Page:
Re: Tyramide amplification

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From:Barbara Wright <>
To:"J. A. Kiernan" <>
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On the topic of patent infringement:

Biogenex has the patent to do microwave antigen retrieval.  Does that stop all of us
from using the microwave to do antigen retrieval with other reagents that Biogenex
doesn't sell.  Many companies now a days have patents for dna sequences that they
find through a SST program.  But that doesn't say that another company can use that
molecule in some other form to create an antibody or a biotherapeutic.  The patent
only states that they have the patented the technology and no one else can use that
technology to produce products for retail purposes without a license to do so. Does
not state that we can not find a way to make our own product (antibody or biotinyl
tyramide) to use in our own settings.  I have used NEN tryamide now for the last
three years and this recent email might change my mind about ordering any more
products from them!!!!

"J. A. Kiernan" wrote:

> On Tue, 16 May 2000, Sherring, Yoshika wrote:
> > I understand that there are publications stating how to make your own tyramide.
> > ... these publications are infringing upon NEN's patents ...
>   This has to be complete rot. The first publication I know of that
>   gives instructions for doing tyramine conjugation is in 1989, long
>   before the publication of histochemical applications of these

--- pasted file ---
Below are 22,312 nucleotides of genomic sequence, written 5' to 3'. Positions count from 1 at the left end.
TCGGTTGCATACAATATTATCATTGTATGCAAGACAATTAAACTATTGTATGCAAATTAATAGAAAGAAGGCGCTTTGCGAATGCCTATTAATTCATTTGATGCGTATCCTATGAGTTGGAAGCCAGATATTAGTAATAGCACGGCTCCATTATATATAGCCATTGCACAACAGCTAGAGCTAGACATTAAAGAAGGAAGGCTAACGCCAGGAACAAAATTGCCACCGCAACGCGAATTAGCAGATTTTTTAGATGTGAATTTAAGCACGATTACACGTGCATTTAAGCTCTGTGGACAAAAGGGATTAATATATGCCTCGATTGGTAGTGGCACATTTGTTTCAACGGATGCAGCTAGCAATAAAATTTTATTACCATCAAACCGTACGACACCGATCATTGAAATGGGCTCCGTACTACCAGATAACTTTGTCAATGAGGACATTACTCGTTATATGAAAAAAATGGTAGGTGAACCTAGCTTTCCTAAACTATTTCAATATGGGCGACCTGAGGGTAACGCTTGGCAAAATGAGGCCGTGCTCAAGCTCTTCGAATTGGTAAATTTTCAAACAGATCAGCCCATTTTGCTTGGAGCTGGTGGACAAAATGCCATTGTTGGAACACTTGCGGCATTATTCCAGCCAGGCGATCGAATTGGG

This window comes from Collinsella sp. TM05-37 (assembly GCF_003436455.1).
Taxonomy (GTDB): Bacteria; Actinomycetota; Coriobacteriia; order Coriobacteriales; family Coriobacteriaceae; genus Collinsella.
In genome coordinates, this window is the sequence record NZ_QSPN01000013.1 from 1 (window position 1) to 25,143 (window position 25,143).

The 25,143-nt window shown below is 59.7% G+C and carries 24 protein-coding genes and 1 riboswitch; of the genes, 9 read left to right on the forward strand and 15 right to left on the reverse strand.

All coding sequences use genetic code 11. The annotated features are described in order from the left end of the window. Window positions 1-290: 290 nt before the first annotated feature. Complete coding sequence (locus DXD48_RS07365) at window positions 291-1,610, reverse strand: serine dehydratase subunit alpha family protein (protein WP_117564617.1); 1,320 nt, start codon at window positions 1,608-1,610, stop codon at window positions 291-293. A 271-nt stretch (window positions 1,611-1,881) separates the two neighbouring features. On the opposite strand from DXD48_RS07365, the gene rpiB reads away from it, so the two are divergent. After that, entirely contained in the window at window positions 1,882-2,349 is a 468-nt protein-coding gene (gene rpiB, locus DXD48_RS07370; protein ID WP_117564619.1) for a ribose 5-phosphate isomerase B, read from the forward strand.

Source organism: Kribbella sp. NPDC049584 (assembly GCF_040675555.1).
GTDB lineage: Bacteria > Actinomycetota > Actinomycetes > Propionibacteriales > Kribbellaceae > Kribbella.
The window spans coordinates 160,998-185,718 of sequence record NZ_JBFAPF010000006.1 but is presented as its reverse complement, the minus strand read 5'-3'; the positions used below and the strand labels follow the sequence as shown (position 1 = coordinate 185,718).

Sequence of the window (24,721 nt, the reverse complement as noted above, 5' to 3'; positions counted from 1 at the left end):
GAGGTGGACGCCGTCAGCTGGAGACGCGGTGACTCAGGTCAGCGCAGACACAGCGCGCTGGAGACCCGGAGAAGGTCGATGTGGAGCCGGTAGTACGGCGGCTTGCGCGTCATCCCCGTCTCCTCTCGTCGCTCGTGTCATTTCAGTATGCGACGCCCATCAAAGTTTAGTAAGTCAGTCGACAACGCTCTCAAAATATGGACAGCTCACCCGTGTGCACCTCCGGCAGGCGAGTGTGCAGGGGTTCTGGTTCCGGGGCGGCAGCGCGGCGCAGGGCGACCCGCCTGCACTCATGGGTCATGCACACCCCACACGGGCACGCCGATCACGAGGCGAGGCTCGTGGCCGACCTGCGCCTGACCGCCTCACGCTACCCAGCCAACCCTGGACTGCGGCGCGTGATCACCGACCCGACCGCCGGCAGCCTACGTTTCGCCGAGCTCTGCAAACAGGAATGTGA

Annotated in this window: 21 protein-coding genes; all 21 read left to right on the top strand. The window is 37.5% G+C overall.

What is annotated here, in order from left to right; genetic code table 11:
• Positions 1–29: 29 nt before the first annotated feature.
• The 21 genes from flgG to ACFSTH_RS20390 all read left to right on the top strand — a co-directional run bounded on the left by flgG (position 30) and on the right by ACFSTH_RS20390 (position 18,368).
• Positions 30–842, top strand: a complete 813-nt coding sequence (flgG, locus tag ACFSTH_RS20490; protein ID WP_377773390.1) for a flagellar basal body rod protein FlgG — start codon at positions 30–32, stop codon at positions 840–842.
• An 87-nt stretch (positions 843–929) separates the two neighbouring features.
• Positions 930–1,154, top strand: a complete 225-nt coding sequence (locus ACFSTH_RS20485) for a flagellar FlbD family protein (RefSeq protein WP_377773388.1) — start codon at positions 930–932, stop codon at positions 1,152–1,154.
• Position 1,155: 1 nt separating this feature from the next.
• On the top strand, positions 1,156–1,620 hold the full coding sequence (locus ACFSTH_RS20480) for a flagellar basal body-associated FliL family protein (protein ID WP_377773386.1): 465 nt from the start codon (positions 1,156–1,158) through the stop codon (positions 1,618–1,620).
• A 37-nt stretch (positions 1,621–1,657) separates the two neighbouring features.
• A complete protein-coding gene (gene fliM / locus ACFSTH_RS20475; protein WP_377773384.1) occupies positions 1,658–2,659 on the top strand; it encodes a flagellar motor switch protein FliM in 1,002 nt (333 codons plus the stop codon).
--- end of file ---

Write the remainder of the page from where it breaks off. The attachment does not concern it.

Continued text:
>   reagents, and surely also before anyone thought of trying to
>   patent the simple benchtop procedure. The authors of the 1989 paper
>   (which may not be the first) must have got their chemical know-how
>   from somewhere, too. The use of succinimide esters to join molecules
>   together has been common knowledge and standard practice for many
>   years. It's in the textbooks. Also, just look at any catalogue of
>   the Pierce company (just one example) during the last 25 years.
>   They have been selling all kinds of reagents (and kits) for linking
>   biotin and other compounds to amines and proteins.
>   To say that it's illegal for anyone to make tagged tyrosine is
>   equivalent to saying you can't to make your own wallpaper
>   glue out of flour and water when more expensive patented
>   adhesives are available in the shops.
>   The only effect of these aggressively protective messages will be
>   to discourage scientists from buying anything at all from NEN.
>   We'll spend our money with companies that don't threaten to sue
>   their potential customers.
>  John A. Kiernan, MB, ChB, PhD, DSc,
>  Professor, Dept of Anatomy & Cell Biology,
>  The University of Western Ontario,
>  LONDON,  Canada  N6A 5C1
>    FAX (Department): (519) 661-3936
>    E-mail:

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